A trip to the gym can leave some people’s shirts unusually soaked. For others, shaking hands with the boss can be a physically stressful moment.

The reasons some people sweat a lot while others stay dry aren’t completely understood. Still, one expert, Harmik J. Soukiasian, chief of thoracic surgery at Cedars-Sinai Medical Center, in Los Angeles, has some wisdom on the matter. Dr. Soukiasian also heads Cedars-Sinai’s clinical team for hyperhidrosis, or excessive sweating.

To Sweat Is Human

Sweating is a natural process. “If it’s too hot, you sweat, and as the water evaporates, you cool down,” he says. Perspiring serves other functions, too. It helps keep the skin hydrated. And it helps maintain the body’s balance of fluids, though in doing so it removes electrolytes and salts. “You need to replenish them with something beyond water if you are exercising or sweating heavily,” he says.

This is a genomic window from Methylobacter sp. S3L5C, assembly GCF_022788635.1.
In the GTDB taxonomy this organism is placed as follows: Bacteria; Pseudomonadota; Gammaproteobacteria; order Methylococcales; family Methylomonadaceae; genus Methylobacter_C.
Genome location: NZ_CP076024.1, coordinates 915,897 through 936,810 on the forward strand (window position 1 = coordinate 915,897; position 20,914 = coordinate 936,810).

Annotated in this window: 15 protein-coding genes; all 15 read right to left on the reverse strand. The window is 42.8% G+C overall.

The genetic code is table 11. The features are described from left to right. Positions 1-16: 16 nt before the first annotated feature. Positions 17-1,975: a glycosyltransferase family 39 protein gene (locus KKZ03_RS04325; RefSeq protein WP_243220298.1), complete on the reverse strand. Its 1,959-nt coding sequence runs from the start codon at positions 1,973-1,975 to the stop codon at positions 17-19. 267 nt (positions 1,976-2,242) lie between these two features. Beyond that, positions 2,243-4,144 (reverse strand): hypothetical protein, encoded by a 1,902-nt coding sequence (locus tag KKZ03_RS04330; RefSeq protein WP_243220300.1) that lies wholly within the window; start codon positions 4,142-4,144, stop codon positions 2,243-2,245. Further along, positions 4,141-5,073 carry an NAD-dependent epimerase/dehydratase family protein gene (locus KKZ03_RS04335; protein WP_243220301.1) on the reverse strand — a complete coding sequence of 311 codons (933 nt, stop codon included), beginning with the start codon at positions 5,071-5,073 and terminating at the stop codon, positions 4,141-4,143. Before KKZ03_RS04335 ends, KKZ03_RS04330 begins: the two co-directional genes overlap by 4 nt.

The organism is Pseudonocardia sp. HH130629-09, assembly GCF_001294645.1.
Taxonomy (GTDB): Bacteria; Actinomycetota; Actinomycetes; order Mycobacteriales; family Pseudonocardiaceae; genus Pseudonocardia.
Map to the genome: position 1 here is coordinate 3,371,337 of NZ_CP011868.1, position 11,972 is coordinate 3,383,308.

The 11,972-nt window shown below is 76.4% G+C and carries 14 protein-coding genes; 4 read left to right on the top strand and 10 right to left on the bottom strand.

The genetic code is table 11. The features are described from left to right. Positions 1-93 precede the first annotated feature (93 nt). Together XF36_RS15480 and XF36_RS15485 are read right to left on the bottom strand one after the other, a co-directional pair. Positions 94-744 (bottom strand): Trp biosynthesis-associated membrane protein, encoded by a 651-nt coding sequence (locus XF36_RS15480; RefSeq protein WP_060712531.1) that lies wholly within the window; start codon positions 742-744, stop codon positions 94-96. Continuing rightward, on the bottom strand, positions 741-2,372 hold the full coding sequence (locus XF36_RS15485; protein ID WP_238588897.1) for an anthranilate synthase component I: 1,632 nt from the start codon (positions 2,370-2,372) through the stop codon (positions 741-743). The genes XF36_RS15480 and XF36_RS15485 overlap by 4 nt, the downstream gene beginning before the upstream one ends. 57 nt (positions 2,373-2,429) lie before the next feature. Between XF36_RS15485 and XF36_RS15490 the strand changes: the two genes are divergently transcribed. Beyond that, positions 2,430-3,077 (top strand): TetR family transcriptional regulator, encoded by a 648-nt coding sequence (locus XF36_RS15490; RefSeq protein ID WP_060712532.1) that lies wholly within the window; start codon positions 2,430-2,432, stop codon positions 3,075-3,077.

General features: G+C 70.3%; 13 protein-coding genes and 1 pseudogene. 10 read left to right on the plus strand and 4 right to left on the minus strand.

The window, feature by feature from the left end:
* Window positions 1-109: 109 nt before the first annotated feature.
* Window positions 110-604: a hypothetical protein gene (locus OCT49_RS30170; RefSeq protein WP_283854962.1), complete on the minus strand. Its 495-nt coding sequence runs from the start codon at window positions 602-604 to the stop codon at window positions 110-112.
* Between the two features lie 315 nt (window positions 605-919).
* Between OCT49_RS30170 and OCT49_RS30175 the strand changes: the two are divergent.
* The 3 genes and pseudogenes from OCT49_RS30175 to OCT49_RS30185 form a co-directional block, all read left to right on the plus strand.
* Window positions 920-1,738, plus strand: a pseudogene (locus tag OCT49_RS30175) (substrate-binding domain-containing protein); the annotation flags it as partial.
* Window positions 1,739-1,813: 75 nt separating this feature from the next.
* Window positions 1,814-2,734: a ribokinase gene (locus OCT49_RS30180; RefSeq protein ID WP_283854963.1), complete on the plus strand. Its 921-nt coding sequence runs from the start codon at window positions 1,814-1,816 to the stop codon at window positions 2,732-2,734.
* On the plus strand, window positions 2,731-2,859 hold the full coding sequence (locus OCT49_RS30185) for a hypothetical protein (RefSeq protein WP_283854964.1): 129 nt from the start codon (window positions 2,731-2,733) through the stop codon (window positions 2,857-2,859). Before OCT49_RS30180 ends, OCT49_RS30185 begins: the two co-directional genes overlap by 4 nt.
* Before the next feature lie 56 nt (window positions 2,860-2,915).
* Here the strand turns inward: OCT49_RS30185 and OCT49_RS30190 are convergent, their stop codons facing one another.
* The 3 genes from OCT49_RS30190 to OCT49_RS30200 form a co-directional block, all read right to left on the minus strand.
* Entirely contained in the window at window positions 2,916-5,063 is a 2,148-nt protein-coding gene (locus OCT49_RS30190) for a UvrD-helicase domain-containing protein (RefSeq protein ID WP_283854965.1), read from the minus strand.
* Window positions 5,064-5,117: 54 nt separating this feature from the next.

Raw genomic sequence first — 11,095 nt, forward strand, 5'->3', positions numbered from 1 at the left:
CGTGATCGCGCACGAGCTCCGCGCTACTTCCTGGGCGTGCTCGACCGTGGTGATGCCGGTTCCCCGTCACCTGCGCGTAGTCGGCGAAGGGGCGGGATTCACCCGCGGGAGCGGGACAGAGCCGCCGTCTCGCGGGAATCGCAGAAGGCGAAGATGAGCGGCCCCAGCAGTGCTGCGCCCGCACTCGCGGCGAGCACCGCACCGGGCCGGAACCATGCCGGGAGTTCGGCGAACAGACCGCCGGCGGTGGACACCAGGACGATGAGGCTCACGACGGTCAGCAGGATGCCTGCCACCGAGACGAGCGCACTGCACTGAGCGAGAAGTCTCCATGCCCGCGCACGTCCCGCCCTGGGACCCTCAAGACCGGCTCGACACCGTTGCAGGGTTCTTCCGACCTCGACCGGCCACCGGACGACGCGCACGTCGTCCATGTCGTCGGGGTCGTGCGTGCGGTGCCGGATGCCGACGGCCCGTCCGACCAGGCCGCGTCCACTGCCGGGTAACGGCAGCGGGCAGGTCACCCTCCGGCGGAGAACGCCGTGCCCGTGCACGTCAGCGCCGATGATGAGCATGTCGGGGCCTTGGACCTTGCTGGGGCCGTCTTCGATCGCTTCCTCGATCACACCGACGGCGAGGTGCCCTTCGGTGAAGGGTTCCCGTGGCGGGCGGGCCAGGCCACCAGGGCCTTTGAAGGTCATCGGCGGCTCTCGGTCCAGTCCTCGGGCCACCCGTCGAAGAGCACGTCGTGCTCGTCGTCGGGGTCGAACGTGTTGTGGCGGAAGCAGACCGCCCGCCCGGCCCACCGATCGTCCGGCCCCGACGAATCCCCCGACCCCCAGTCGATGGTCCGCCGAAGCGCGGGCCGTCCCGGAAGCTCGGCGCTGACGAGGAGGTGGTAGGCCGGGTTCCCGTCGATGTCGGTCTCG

Studies have shown that less-fit people tend to sweat more than gym rats because their bodies require more work to cool down, Dr. Soukiasian says. However, fit people start sweating earlier during equivalent exercises. That is likely because people who are accustomed to exercise have bodies that run efficiently. They start to cool down as soon as their core temperature rises, he says.

Nervousness can tip the body into survival mode, which can trigger the release of adrenaline, boost a person’s heart rate and send sweat glands into overdrive. “Emotional sweating is part of the ‘fight-or-flight’ response and is normal,” Dr. Soukiasian says. But “sweating while sitting on your couch and listening to classical music is not the norm.”

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